"* * * to file another or other affidavits in opposition to defendant Mountain Savings and Loan Association's Motion for Summary Judgment within 15 days from the date of this Order, clarifying the statements made by plaintiffs in Paragraph 3 of plaintiffs' affidavit in opposition to Motion by defendant Mountain Savings and Loan Association for Summary Judgment, now on file herein, to-wit:
"`Affiants and each of them allege that the said execution of said release as aforesaid was made without their knowledge and consent and without any consideration therefor e.'
"stating specifically what occurred with respect to the execution of these releases and stating with particularity why plaintiffs did not know that the releases were being executed or why they were executed without their knowledge and consent, also stating with particularity why the execution of said releases were made without any consideration therefor."
Holding that the affidavit of the plaintiff, Fred K. Wagoner, filed in response to the court's order did not constitute legal compliance with the order and did not show a disputed fact affecting plaintiffs' alleged first and second causes, the trial court entered summary judgment in favor of defendant. This appeal followed and questions only the correctness of the trial court's judgment upon the first and second causes claimed by plaintiffs.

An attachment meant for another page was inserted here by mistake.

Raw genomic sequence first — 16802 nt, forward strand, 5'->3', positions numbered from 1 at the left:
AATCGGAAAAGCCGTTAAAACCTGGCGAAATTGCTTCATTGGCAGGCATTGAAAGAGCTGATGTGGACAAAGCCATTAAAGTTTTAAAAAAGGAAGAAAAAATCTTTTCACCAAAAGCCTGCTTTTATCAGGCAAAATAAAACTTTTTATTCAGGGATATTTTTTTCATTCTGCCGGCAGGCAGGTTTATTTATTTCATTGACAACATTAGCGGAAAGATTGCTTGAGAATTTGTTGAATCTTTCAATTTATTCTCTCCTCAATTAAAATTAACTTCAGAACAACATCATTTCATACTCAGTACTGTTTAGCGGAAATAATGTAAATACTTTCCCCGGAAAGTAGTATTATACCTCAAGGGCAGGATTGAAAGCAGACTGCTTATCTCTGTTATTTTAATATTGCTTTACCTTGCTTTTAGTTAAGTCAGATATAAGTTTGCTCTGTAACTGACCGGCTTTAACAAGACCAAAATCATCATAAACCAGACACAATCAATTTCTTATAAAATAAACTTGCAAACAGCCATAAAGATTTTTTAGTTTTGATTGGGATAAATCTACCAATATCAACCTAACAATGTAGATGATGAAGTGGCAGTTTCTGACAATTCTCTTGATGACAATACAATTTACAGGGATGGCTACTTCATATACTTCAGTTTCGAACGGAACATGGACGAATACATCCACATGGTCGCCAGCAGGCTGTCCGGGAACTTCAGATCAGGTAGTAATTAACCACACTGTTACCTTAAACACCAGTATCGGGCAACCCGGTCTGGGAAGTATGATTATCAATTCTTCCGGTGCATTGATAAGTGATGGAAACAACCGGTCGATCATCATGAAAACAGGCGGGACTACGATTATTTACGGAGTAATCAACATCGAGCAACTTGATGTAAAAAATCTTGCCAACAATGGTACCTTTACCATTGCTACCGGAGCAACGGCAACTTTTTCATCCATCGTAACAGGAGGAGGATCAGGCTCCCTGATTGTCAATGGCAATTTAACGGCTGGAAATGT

The Wagoner affidavit stated:
"At no time was there any agreement between this affiant or any of the other plaintiffs and defendant, Mountain Savings and Loan Association, to give the latter a general release on or about the 28th of July, 1955; that any purported release * * * were (sic) obtained by trick and device and without the knowledge of this affiant or of any of said plaintiffs.
"It is inconceivable that this affiant or any of the plaintiffs would execute such release due to the fact that only a few days before plaintiffs borrowed the sum of $120,000 from defendant, Mountain Savings and Loan Association as shown by Exhibit "C" of plaintiffs' amended complaint. And affiant alleges that at the time of said purported release was executed (sic), * * * Mountain Savings and Loan Association, owed to plaintiffs the sum of $120,000 or thereabouts. That the defendant Mountain Savings and Loan Association now owes to plaintiffs the sum of $24,000, as evidenced by said loans aforesaid.
"Affiant further deposes and says that the said Mountain Savings and Loan Association did not pay off all obligations of plaintiffs as alleged in their purported release, Exhibit `A', `Whereas, certain excess proceeds of said loans will be used to pay off obligations of the undersigned'; in this connection, affiant alleges that there were at the time said purported release was executed, bills and obligations owing by the plaintiffs in the sum of $8,000 or thereabouts and that this affiant and Don L. Wagoner negotiated loans upon their respective homes to pay off said obligations.
"Affiant further deposes and says that he nor any of the plaintiffs have any knowledge whatsoever of the execution of said purported release and that the same, if executed, was executed without any consideration whatsoever therefor e.
* * * * *
"Affiant further deposes and says that on or about the 1st day of July 1956, plaintiffs and defendant, Mountain Savings and Loan Association, entered into an agreement wherein and whereby defendant, Mountain Savings and Loan Association agreed to provide plaintiffs with loans with which to purchase lots * * *